I solo practiced at the studio yesterday! First time in 7 months. With talk of competing again in early 2021, 2021 being only three months away, AND only one lesson a week on the books for the foreseeable future, I thought it was time to get back into the solo practice habit.Continue reading
A midweek blog post?? It must be something special. 😉
While I felt compelled to reach out to my fellow dancers who weren’t feeling much like dancing this past weekend, at the same time, I was cooking up something new to keep you moving. Only if you’re feeling up to it, of course.Continue reading
Erin Drake is a professional ballroom dancer and teacher in Orange County, California. When I heard about her new nonprofit, Rx Ballroom Dance, I knew it would be something you guys would love to learn about and support. Please read on to hear about the amazing progress her first participant has already made.
NOW THROUGH DECEMBER 25: When you buy the Solo Practice Guide for Ballroom Dancing, I will donate 25% of the sale to Rx Ballroom Dance.
This past Saturday, I spent pretty much my entire day at the studio to attend an American Smooth dance camp. My studio holds these all-day camps at least once a quarter, and usually two in a row – one on Saturday and one on Sunday. Both amateur and professional ballroom dancers attend the classes, sometimes sharing classes and sometimes splitting into separate groups. All have their heads filled with dance knowledge from top-level coaches.
Have you had the opportunity to attend workshops like these but wondered if it would be too much for you or you weren’t “good enough” yet?
Even at the risk of being overwhelmed, you should definitely include these kind of workshops or dance camps in your dance training, in my humble opinion. Here’s why:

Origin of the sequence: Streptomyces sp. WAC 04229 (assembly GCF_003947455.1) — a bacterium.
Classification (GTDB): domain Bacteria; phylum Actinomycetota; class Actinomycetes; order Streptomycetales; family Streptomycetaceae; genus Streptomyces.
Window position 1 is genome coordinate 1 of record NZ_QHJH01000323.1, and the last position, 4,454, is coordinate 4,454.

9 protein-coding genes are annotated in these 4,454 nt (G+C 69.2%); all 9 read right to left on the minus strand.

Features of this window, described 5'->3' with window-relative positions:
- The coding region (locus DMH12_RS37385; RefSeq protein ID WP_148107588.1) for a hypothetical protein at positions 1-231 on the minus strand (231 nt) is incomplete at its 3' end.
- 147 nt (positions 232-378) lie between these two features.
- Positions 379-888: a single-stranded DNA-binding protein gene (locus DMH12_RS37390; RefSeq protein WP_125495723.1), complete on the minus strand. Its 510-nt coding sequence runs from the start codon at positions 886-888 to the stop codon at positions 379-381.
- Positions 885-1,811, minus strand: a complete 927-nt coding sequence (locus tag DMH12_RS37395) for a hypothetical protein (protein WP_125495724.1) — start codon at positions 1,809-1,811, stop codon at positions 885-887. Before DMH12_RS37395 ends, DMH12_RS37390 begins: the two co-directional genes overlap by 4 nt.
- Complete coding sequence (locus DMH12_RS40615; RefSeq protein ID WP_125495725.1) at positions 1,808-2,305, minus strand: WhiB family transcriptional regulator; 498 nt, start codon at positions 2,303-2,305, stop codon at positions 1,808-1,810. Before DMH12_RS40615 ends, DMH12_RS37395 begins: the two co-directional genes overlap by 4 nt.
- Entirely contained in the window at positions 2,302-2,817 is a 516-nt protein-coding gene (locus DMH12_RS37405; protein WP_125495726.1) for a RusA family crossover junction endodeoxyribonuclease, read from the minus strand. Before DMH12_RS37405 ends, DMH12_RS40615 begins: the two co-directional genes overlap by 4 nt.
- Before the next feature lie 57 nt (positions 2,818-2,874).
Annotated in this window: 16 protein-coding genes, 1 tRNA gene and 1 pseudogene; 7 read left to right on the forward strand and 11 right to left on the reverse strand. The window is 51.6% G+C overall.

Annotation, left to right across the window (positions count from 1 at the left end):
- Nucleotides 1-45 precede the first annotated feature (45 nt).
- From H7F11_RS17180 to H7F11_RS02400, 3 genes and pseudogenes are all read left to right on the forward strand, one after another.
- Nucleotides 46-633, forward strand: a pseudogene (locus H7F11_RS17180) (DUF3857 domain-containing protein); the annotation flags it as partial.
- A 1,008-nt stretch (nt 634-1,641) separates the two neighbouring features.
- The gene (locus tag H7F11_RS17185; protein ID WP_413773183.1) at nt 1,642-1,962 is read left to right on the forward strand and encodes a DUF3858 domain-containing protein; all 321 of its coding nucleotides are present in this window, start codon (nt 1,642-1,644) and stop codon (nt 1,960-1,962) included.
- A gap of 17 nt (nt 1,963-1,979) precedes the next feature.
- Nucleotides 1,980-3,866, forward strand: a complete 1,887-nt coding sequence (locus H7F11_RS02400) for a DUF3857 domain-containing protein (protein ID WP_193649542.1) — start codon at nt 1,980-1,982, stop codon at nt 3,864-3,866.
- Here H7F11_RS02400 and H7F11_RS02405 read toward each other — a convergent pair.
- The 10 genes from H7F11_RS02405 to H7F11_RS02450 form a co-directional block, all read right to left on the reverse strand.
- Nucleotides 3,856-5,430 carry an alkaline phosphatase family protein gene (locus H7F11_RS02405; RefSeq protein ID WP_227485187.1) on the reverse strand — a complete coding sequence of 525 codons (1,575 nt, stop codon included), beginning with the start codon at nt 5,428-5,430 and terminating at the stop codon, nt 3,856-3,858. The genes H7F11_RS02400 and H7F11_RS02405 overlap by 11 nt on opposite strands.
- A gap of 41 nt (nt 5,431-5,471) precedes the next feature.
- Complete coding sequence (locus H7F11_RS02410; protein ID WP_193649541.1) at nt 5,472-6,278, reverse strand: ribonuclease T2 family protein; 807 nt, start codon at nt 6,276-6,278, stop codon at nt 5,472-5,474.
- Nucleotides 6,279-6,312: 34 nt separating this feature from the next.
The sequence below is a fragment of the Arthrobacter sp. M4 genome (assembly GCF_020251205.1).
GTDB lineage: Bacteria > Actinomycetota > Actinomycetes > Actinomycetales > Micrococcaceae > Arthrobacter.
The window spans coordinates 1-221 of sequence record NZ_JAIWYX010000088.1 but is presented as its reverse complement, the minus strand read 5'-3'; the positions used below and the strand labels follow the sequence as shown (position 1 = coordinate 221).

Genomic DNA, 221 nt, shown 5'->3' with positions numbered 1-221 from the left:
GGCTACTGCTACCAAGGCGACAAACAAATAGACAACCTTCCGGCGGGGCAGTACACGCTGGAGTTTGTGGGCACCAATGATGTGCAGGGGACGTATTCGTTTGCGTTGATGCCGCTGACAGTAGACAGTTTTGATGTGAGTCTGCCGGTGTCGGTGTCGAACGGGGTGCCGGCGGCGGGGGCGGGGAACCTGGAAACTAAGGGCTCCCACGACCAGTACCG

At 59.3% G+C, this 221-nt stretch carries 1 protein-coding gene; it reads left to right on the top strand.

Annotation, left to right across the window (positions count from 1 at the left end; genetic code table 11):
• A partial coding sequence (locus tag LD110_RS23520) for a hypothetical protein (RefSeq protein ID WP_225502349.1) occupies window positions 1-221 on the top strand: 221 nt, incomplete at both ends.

I’m pleased to welcome Melissa Cyr of DanceSport Place for a mid-week guest post! Pay attention because this article is packed full of value and answers a few questions I know you’ve been wondering about. Meanwhile, I’ll be practicing my drills.
You’ve had a long day. It’s finally time for your dance lesson and you quickstep it to the car and head to the studio. You can’t wait to lace up your practice shoes and be transported from paperwork and drudgery to footwork and self-discovery.
Your coach starts the lesson but to your dismay, halfway through you’re still working on solo rumba walks across the floor. By the end of the lesson, you’ve hardly been in dance position at all, and haven’t danced together once to music.
The lesson ends and although you learned something (like how can rumba walks be so complicated?!) and your legs will be sore tomorrow, you feel unsatisfied.
“What happened to the dreamy laps around the floor, communing with my partner and the music? What about reviewing the new choreography we were working on for the showcase? It feels like I didn’t dance at all today. It felt more like a mind numbing session on the rumbawalk stair master.”
I can’t believe it’s December already! I feel like I’ve said this before, but every year seems to go by faster and faster. Part of it is probably due to the fact that I’m getting busier. If you caught my Facebook livestream, you know that November was especially busy (not my choice). Thankfully, for this first weekend of December, I am not working overtime. I get to dance instead!
Yesterday’s lesson focused just on rhythm. Teacher wanted to finish going over the choreography for the rumba and cha cha routines and introduce the east coast swing. We didn’t end up getting to the swing, but we rarely get to the last things on Teacher’s list so no matter. Next time!
Teacher does an excellent job of figuring out different ways to explain ballroom concepts, based on what his students can relate to. Recently, he has focused on my love of hip hop dancing to help me come to a better understanding of…wait for it…
Ask the Girl is making a reappearance! Today’s episode is inspired by a reader who asked how you’re supposed to follow when you’re in practice hold and you don’t know what steps are coming up next.
Following in general when you don’t know what’s coming next is challenging, even more so when you are in a looser frame such as practice hold.
Without meaning to brag, I think I follow quite well! I still miss my fair share of leads at social dances, but I can confidently say if you can lead me, I can follow you. Here is what I focus on to help me follow my partner’s leads successfully.
A great article about the importance of musicality and being able to just “feel” the music: